Saudi Arabia, the Arab world’s biggest economy, is cracking down on illegal workers as part of a push to create more jobs for its citizens and stave off unrest.
Inspectors have fanned out across the country, raiding places where they suspect illegal workers are employed, Labor Ministry spokesman Hattab al-Enazi said in an interview. Bader al-Malik, spokesman for the General Department of Passports in Riyadh, has told Saudi newspapers nearly 800,000 illegal workers have been deported in the past 15 months.
The kingdom is “enforcing already existing labor laws,” Enazi said Thursday. “The Saudi market has a lot of foreign workers and a lot of them are illegals.” He didn’t provide a figure on the number of illegal workers in Saudi Arabia.
Saudi Arabia made job creation a priority after popular unrest toppled leaders across the Middle East starting in 2011. King Abdullah, who turns 89 this year, unveiled a $130 billion stimulus plan in 2011 to create jobs and tightened rules on the expatriate workers most businesses depend on.
The aim was to ensure that the world’s biggest oil exporter remains unscathed by the unrest that has swept other Arab countries with high unemployment. With about a quarter of Saudis aged 20 to 30 out of work, the government in 2011 curbed the number of work permits issued to foreigners, linking them to the number of Saudis a company employs.
In addition, deportations began. Malik, the passports department official, told the Al-Riyadh newspaper in February that 575,000 illegal workers were deported in 2012. He told Al-Hayat newspaper this week that 200,000 were expelled in the first three months of this year.
Paul Gamble, an analyst at Fitch Ratings in London, said he doesn’t expect the expulsion of low-wage workers to hurt the economy.
“The government is introducing the labor market reforms at the time of economic strength, so the economy will be able to absorb any impact comfortably and growth is unlikely to be affected,” Gamble said.
Greater employment of nationals “is beneficial for the economy over the long term,” he said.
Saudi Arabia’s $657 billion economy expanded 6.8 percent last year as the government started implementing a $500 billion plan to build industrial cities in the desert, airports and universities. While growth may slow to 4.2 percent in 2013, it will be outpaced only by Qatar in the six-nation Gulf Cooperation Council, according to the International Monetary Fund.
The clampdown could hurt countries from Egypt to the Philippines that rely on Gulf economies to prop up their own with money sent from abroad. Neighboring Yemen, whose economy is significantly bolstered by remittances, has already warned the measures could destabilize its fragile government.
In March, the government announced that expatriates could work only for their Saudi sponsors, the official Saudi Press Agency reported, citing a Cabinet statement. The Labor Ministry will inspect facilities and report violations to the Interior Ministry, which will arrest, deport and fine violators, the news service said.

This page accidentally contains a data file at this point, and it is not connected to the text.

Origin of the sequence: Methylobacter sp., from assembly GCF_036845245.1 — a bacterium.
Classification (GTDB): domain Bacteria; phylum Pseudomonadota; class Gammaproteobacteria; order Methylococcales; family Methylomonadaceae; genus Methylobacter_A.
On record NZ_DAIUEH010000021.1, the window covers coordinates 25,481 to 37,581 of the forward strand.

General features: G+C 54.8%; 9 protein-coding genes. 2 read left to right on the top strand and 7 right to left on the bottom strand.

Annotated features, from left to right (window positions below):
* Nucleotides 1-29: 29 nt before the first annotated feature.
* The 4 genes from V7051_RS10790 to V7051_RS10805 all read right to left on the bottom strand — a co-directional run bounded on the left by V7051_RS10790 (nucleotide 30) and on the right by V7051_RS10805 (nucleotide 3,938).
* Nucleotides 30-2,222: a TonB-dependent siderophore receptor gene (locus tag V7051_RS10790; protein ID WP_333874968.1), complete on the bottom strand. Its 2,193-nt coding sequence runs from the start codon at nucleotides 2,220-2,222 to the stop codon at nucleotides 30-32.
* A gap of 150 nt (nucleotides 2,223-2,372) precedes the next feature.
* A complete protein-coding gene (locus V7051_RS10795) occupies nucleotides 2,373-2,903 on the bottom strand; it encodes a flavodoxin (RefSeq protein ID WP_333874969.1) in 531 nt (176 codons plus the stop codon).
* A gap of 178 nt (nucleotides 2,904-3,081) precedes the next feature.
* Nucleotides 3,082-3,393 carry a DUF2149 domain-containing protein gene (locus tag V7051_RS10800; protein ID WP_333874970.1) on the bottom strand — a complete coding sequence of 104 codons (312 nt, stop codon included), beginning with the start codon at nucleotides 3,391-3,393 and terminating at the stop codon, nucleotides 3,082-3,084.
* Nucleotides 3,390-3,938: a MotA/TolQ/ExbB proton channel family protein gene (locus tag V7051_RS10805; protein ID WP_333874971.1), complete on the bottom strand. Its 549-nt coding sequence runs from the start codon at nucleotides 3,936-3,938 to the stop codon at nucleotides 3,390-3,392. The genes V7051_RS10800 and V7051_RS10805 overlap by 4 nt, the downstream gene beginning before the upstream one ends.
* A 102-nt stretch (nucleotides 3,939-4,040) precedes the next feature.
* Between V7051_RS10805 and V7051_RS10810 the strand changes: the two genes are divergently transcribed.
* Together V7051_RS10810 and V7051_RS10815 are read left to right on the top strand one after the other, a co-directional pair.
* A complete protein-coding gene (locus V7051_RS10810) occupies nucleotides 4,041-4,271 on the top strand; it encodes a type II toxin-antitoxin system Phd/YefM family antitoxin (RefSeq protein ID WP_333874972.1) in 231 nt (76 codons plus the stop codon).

“We take the necessary action to enforce the law,” Enazi said.
After the government started conducting inspections, some shops and schools around Riyadh shut down as people tried to avoid sanctions.
“Most of the impact will be on the retail sector, where it is easy to inspect,” Fahad al-Turki, senior economist at Jadwa Investment Co., said by phone. “We have heard of shops closing either because of enforcement or fear of being caught by inspectors.”
Saudi Arabia has about 9.4 million foreign workers, mainly from Egypt, Yemen, the Philippines, India and Pakistan, out of a total population of 29.2 million, according to the Central Department of Statistics. They drive taxis, work in shops, clean streets and build homes.
While details aren’t disclosed, foreign nationals often enter the kingdom under the sponsorship of one person then change jobs to work for another, using the same visa. A Saudi national could sponsor multiple visas for taxi drivers, and hire them out to other companies for commission.
The government is trying to “organize the current mess in the labor force,” Turki said.
Saudi Arabia is the third-biggest global provider of worker remittances after the U.S. and Switzerland, sending $28.5 billion in 2011, according to World Bank data. Egypt, the Arab world’s most populous country, received $14.3 billion in remittances in 2011, representing 6.2 percent of its GDP, according to the World Bank. For the Philippines, it’s 10.3 percent. Yemen, pushed close to civil war in 2011, is another large recipient, with remittances accounting for 4.2 percent.
Between 500,000 and 800,000 Yemeni workers in Saudi Arabia could be hurt by the restrictions, Rajeh Badi, an adviser to Yemen’s Prime Minister Mohammad Salem Basindwa, said in an interview.
A Yemeni delegation will visit Saudi Arabia to discuss the crackdown, the Saba news agency said last week.
Yemen has struggled to recover from protests in 2011 that weakened the central government’s authority. President Abed Rabbou Mansour Hadi started national reconciliation talks last month.
“Yemen’s economy is facing serious difficulties and this would worsen the situation,” Badi said. “We hope Saudi Arabia will realize that the economic situation will have a direct impact on the political process.”